Sir Karl Popper's Falsifiability Claim


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Sir Karl Popper's Falsifiability Claim

Popper's claim that "the criterion of the scientific status of a theory is its falsifiability" (Klemke, 1988) may be viewed as an observation of, rather than a complete departure from, earlier criteria for science. Klemke states in his introduction to part one (p. 16) that defining science (or the scientific method) has traditionally consisted of utilizing seven criteria that must be met in a specific order. Criteria number (5) and (6) refer to deduction rather than induction, and will negate criterion (4) if not met. Specifically, if one is unable to "deduce other statements from these", or one is unable to "verify those statements by further observations", it is not science. Therefore, the difference between Popper's claim and earlier theories of what constitutes science may be in definition.

Popper himself states (Klemke, 1988, p.27) that observations are interpretations relative to the theory one wishes to support (or refute). One must define one's terms so that the theory itself is clear and open to rebuttal or verification. Perhaps the conflict between the earlier criteria for science and Popper's criterion is one of clarity, not theory.

Although traditional theory on what science consists of is viewed as inductive, it appears that at least some of the criteria are, in fact, deductive. Criterion (5) explicitly refers to deduction, and criterion (6) refers to verification of said deduction(s). It would seem that Popper's conflict with accepted theory may be relative to traditional criteria (1)- "making observations as accurate and definite as possible." If one approaches the criteria for science previously regarded to be inductive as deductive (since it is not science without all seven criteria being met), perhaps Popper's own claim (that in order to be scientific a claim must be falsifiable) is a test of the previous theory.

Accordingly, if one approaches Popper's claim as an attempt to falsify the previous theory of the criteria for science, one may address his theory somewhat differently. In Popper's own words (Klemke, p.27), " ... we may reject a law or theory on the basis of new evidence without necessarily discarding the old evidence which originally led us to accept it.". Popper rejects induction as the method of science and offers an alternative method - deduction. Using Popper's falsifiability criterion, the common theory of science as inductive has been rebutted. Popper's observation and testing of induction as a criterion for science has suggested a new criterion.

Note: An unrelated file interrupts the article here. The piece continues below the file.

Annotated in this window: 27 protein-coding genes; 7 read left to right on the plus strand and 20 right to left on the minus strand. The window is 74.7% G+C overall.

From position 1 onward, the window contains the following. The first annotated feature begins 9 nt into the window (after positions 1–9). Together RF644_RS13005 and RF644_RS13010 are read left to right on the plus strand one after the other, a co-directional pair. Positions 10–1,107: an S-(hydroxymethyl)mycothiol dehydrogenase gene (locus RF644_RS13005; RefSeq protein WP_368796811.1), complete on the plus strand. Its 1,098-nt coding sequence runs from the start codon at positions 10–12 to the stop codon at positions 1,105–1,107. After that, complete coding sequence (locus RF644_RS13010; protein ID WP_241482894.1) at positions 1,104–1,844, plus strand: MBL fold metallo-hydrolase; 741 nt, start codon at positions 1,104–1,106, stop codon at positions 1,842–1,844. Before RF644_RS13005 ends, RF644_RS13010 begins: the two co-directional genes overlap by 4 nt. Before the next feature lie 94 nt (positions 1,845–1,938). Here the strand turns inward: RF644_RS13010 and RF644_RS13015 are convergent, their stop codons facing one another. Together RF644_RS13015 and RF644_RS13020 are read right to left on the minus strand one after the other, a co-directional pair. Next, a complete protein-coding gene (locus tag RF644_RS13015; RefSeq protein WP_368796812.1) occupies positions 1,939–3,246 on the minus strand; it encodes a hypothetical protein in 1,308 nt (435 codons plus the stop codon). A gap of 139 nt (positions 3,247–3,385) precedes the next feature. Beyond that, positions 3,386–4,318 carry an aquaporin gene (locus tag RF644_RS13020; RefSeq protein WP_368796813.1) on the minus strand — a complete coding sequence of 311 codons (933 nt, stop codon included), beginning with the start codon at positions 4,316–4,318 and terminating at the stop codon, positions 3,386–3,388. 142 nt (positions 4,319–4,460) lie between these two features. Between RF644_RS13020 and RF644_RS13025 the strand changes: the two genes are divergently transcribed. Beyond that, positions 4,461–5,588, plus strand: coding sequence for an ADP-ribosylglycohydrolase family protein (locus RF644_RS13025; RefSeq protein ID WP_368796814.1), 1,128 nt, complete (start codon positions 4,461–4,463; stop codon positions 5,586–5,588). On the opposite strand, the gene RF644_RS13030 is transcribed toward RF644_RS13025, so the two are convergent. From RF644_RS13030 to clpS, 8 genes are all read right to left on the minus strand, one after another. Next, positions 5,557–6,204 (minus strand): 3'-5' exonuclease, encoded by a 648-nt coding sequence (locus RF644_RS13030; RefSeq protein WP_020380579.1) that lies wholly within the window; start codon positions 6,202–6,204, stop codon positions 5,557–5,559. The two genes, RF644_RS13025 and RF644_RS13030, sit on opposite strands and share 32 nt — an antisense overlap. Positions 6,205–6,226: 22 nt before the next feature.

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However, using Popper's standards, all acceptance of theory is tentative only. As such, we need to test falsifiability as the criterion for the demarcation between science and non-science.

It appears that Popper is correct in his analysis, logic demands that something which is not refutable can only be corroborated. Therefore, theories which refer to such concepts ( e.g. the existance of God ) are not scientific. If there is no possibility that the theory can be tested by observation and evaluated for truth, one cannot prove anything. Although Popper makes little of the truth-falsity dichotomy; if something cannot be found to be false neither can it be found to be true, one must accept it on faith alone. As Feigl states in Klemke (p.430), intersubjective testability as a requirement for 'doing science' eliminates knowledge claims that cannot be tested for truth- if something is not testable for truth it is not testable for falsity and is not science. Moreover, although the requirement that something be true is not the same as the requirement that something be empirically testable, what we think of as 'science' implies that when conclusions are reached by testing they are true within the limits of our present understanding.

Popper's falsifiability claim is therefore a necessary condition for science, but is it sufficient? In looking back at the traditional view of what constitutes the criteria for science, one finds both induction and deduction. If we accept Popper's claim and use his own explanation of his observation of the traditional view of science, we may need to add some criteria. Feigl (Klemke p. 431) adds such criterion as "definition and precision" to the requirements. Had the traditional view's criteria been more clearly defined ( as both inductive and deductive), perhaps Popper would be less combative in his approach. Science is a process of clarification. Popper, in making falsifiability the only criterion for science, failed to retain the first criterion of the traditional view- "making observations as accurate and definite as possible". Had he followed his own premise that we need not discard all of the old evidence that led to an incorrect conclusion, he might have added a criterion of precise definition of terms.


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